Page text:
Oh that Martha Stewart! She’s always one step ahead of me when it comes to food. I was just talking to friends yesterday about how expensive our food bills are now that we try to live completely organic. Then of course, I find this tip list on Martha’s site answering my question before I even asked it.
How can we save money when we only want to buy organic goods?
+ Choose wisely
Since buying everything organic isn’t always financially feasible, make the switch for items most likely to have higher pesticide residues-apples, bell peppers, celery, cherries, grapes (imported), lettuce, nectarines, peaches, pears, potatoes, spinach, and strawberries. It’s also wise to buy organic meat and dairy products to avoid hormones.
+ Buy generic
A popular organic brand of pasta sauce costs $5.99 for a 26-ounce jar, while the same-sized jar of Whole Foods’ generic 365 Organics sauce rings up at $2.49. You’ll even save over a nonorganic product — a similar-size jar of Ragu pasta sauce goes for $2.69 at my local grocery.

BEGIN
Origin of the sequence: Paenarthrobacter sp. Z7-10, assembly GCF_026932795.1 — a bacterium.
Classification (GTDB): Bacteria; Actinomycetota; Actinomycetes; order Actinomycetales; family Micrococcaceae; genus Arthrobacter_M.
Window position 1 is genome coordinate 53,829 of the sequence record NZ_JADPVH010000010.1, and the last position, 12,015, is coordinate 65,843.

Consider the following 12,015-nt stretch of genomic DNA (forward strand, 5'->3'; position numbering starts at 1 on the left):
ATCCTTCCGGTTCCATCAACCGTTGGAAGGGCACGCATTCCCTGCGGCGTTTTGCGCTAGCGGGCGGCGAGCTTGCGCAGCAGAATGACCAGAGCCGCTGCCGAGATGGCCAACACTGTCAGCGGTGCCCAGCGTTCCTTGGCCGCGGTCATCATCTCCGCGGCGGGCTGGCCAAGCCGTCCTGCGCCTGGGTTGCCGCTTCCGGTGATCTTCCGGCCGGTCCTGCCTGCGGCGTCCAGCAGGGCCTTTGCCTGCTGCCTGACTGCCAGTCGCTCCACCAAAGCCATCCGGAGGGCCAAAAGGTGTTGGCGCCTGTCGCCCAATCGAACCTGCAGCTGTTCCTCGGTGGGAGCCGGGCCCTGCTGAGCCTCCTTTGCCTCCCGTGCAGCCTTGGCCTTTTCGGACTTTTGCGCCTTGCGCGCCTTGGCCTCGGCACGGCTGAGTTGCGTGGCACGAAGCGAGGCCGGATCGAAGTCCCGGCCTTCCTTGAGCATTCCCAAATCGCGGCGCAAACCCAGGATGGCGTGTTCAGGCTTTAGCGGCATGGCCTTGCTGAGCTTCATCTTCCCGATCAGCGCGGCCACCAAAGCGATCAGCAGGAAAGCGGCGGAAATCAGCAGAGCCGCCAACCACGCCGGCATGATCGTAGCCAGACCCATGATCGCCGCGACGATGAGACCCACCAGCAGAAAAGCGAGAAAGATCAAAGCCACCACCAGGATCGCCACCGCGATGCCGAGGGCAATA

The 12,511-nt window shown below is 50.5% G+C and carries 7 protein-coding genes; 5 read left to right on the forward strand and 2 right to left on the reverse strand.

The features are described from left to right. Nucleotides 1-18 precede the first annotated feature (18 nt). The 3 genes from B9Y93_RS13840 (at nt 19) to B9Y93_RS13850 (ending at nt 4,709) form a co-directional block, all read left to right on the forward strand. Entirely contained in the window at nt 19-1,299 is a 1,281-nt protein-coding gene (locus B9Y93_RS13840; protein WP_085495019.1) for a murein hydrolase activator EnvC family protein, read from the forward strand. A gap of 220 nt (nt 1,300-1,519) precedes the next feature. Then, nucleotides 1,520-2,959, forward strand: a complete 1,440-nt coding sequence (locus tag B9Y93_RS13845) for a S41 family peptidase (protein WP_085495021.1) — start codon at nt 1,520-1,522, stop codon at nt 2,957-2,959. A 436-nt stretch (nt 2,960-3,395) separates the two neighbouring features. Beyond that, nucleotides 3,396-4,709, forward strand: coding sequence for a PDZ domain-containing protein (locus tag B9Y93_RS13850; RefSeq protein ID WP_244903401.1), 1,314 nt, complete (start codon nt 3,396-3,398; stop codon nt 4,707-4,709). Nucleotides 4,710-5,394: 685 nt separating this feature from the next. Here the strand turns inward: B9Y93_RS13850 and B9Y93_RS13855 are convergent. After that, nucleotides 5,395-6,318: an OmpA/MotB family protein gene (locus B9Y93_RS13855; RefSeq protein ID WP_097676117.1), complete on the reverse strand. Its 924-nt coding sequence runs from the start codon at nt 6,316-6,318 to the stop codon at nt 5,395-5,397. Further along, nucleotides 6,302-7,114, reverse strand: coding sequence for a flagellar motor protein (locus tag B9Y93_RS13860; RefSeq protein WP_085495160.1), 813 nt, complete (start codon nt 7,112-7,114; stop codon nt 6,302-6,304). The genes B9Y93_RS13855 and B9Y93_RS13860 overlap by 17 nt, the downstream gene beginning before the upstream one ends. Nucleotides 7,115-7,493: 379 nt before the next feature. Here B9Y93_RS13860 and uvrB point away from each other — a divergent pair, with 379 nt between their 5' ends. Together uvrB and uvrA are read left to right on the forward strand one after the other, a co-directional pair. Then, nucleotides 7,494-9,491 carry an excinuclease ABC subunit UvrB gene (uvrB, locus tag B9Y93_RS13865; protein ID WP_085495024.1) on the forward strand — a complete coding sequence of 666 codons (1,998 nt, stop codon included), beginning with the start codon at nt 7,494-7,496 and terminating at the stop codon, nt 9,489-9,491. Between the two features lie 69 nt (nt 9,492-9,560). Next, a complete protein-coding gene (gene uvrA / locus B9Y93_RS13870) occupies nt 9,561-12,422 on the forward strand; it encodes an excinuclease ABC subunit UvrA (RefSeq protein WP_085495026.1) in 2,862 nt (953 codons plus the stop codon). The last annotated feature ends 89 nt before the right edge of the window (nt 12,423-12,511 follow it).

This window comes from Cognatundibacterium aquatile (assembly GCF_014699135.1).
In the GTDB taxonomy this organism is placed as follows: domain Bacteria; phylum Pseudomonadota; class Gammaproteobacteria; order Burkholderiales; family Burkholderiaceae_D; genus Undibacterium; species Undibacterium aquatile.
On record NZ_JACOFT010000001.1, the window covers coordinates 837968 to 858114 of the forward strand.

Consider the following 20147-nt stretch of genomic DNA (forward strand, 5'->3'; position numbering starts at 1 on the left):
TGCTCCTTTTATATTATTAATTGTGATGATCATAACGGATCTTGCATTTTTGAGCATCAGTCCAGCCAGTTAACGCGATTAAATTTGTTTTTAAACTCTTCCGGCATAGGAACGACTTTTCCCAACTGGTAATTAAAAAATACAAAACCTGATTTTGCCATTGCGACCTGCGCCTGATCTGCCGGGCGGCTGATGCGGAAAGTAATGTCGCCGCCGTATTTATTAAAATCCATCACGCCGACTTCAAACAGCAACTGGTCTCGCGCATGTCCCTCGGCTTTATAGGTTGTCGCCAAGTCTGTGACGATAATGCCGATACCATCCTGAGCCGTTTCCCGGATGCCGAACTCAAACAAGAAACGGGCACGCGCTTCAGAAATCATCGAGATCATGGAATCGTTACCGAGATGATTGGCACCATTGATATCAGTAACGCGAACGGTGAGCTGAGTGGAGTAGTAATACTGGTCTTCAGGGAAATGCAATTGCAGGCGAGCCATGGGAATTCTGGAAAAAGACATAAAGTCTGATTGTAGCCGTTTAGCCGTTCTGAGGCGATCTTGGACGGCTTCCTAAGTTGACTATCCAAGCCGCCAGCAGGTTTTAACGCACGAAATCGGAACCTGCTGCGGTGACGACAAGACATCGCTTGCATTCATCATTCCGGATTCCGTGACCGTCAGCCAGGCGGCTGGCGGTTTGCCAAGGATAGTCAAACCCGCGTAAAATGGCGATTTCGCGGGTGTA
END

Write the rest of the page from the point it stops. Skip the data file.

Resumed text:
+ Join a co-op
Many food cooperatives sell organic and natural food to members and volunteers at a discounted price. And they usually draw from nearby farms, thus supporting the local economy and minimizing the distance food travels from farm to plate. At Selene Whole Foods Cooperative in Pennsylvania, for example, dues are $30 a year, and members save 10.9 percent (volunteers, 21 percent) on most non-produce items.
+ Shop locally and seasonally
Farmers’ markets typically offer organic foods at lower prices than many grocery stores because the food is in season and doesn’t travel halfway around the world. At its peak, produce is most plentiful, which keeps the price lower. To find food cooperatives and farmers’ markets, visit localharvest.com.